How Some Red State Prosecutors Pursue Injustice

When a Texas appeals court reversed itself last week and acquitted Crystal Mason, a mother of three, in a voting fraud case, it ended almost a decade in which Ms. Mason lived in fear of being torn away from her family and imprisoned.

In 2018, she was sentenced to a five-year prison term for illegally casting a provisional ballot in the 2016 election.

While the prosecution of Ms. Mason may have failed, it still could have broader consequences in chilling people’s willingness to exercise their right to vote. Few would want to vote if it means going through what Ms. Mason did. As such, the reversal in her case cannot undo much of the damage that irresponsible Texas prosecutors wrought.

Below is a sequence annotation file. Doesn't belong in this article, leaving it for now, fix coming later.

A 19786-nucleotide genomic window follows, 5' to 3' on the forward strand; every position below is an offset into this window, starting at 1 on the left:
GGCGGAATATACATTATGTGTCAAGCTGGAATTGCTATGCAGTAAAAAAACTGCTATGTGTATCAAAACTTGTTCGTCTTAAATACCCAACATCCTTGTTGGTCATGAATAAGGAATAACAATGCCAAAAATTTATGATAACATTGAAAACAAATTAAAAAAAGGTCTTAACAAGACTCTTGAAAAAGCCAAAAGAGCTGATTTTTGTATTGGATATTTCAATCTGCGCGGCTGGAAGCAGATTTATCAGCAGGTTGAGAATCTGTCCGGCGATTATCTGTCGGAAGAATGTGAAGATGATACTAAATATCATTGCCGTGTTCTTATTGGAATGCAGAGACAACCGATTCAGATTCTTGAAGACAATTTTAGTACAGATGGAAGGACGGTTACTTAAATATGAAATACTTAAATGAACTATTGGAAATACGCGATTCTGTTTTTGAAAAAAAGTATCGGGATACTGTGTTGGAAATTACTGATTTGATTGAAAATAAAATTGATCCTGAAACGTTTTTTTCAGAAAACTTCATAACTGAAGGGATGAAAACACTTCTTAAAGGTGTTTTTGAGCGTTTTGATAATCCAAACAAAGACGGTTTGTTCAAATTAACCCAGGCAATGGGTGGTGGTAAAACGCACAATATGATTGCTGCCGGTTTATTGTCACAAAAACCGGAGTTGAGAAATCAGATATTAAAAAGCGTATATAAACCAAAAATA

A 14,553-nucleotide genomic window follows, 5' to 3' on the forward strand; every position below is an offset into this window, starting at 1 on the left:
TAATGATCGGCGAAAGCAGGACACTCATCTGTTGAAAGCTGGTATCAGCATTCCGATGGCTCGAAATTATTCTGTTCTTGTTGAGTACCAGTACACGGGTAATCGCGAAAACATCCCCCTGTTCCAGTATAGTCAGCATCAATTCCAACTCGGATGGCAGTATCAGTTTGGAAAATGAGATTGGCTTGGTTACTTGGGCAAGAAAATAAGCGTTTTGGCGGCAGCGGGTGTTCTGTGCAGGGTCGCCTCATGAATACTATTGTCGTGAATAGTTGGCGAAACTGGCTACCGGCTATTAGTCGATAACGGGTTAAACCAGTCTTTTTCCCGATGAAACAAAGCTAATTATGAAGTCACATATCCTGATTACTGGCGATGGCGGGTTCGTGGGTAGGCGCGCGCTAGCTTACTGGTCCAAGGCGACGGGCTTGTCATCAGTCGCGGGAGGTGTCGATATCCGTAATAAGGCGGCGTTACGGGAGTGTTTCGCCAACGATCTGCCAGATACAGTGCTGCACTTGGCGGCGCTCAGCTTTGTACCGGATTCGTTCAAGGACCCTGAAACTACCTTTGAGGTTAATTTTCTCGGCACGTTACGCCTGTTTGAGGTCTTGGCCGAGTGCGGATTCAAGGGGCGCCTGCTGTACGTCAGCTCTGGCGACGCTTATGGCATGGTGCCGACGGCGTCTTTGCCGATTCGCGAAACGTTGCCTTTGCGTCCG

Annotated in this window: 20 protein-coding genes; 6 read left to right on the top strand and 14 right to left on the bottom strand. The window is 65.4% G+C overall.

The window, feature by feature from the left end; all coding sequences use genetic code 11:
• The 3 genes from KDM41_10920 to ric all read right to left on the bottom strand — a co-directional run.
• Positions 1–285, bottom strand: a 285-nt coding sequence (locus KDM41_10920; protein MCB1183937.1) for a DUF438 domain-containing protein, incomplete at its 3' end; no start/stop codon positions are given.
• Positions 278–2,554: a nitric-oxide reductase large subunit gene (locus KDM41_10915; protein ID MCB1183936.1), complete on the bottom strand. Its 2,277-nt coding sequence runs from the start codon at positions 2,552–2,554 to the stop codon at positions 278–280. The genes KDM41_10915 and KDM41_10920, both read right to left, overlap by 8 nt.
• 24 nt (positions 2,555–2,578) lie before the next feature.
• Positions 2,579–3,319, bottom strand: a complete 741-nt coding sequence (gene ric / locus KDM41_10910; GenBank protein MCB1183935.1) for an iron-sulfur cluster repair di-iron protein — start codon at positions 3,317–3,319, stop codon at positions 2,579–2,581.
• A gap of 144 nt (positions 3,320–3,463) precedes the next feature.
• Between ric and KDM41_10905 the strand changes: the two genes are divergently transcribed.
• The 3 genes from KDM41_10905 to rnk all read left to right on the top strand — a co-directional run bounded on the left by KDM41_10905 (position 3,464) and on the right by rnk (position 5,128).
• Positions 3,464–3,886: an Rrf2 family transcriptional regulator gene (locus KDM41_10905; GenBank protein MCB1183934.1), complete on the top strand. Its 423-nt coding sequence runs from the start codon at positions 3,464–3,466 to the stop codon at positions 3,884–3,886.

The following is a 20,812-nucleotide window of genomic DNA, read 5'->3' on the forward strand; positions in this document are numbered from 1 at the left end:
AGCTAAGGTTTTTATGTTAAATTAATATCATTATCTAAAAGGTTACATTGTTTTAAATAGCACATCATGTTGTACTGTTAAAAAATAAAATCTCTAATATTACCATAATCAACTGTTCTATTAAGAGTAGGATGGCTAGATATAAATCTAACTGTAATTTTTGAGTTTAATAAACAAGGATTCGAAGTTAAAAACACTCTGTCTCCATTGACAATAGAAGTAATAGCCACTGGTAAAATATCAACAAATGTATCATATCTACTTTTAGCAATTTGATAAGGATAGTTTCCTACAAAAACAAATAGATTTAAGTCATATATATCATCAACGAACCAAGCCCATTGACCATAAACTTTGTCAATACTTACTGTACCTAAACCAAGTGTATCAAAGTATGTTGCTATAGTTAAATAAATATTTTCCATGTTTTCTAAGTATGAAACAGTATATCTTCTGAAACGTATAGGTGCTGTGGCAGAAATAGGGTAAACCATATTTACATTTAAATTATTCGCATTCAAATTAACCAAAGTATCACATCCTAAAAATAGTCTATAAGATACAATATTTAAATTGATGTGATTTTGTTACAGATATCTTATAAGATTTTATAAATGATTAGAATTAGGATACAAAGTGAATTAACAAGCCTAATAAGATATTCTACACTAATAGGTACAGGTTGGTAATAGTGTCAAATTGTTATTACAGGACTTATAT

As the federal circuit court of appeals that oversees Texas recognized decades ago, “short of physical violence,” nothing has “a more chilling effect” on voting than “baseless arrests and prosecutions.” Unfortunately, that may be the point of bringing cases like Ms. Mason’s, as they suggest apparent racial disparities at work in voting-fraud prosecutions.

In November 2016, Ms. Mason went to vote in the presidential election. She was on the fence about voting, but her mother convinced her: “If you can vote, go vote, you have to have your voice heard,” Ms. Mason recalled her saying.

But when she arrived at her precinct, she was surprised to learn that her name wasn’t on the rolls, so she cast a provisional ballot. In return for trying to do her civic duty, Texas prosecutors tried to put her in prison.

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